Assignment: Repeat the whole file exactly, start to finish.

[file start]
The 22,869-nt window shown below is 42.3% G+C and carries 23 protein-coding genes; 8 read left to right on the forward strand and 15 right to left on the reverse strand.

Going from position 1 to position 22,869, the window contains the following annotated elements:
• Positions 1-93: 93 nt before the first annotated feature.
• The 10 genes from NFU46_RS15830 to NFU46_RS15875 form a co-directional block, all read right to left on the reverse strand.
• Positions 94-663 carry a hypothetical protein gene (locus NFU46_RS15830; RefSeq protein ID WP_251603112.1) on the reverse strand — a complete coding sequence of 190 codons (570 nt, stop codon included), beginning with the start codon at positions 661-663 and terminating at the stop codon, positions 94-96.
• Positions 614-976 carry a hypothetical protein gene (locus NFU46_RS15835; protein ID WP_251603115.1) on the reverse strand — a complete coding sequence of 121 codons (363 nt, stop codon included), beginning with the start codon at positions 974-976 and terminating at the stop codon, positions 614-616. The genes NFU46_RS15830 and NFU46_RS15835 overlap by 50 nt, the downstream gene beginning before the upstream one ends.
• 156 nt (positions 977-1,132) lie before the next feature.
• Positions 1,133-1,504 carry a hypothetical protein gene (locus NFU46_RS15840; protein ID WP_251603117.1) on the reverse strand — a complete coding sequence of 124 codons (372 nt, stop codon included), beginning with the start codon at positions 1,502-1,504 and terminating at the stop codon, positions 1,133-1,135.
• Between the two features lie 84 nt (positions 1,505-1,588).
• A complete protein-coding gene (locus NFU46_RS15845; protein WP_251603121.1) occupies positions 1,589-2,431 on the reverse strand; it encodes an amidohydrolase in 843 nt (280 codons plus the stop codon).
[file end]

The 22,869-nt window shown below is 42.3% G+C and carries 23 protein-coding genes; 8 read left to right on the forward strand and 15 right to left on the reverse strand.

Going from position 1 to position 22,869, the window contains the following annotated elements:
• Positions 1-93: 93 nt before the first annotated feature.
• The 10 genes from NFU46_RS15830 to NFU46_RS15875 form a co-directional block, all read right to left on the reverse strand.
• Positions 94-663 carry a hypothetical protein gene (locus NFU46_RS15830; RefSeq protein ID WP_251603112.1) on the reverse strand — a complete coding sequence of 190 codons (570 nt, stop codon included), beginning with the start codon at positions 661-663 and terminating at the stop codon, positions 94-96.
• Positions 614-976 carry a hypothetical protein gene (locus NFU46_RS15835; protein ID WP_251603115.1) on the reverse strand — a complete coding sequence of 121 codons (363 nt, stop codon included), beginning with the start codon at positions 974-976 and terminating at the stop codon, positions 614-616. The genes NFU46_RS15830 and NFU46_RS15835 overlap by 50 nt, the downstream gene beginning before the upstream one ends.
• 156 nt (positions 977-1,132) lie before the next feature.
• Positions 1,133-1,504 carry a hypothetical protein gene (locus NFU46_RS15840; protein ID WP_251603117.1) on the reverse strand — a complete coding sequence of 124 codons (372 nt, stop codon included), beginning with the start codon at positions 1,502-1,504 and terminating at the stop codon, positions 1,133-1,135.
• Between the two features lie 84 nt (positions 1,505-1,588).
• A complete protein-coding gene (locus NFU46_RS15845; protein WP_251603121.1) occupies positions 1,589-2,431 on the reverse strand; it encodes an amidohydrolase in 843 nt (280 codons plus the stop codon).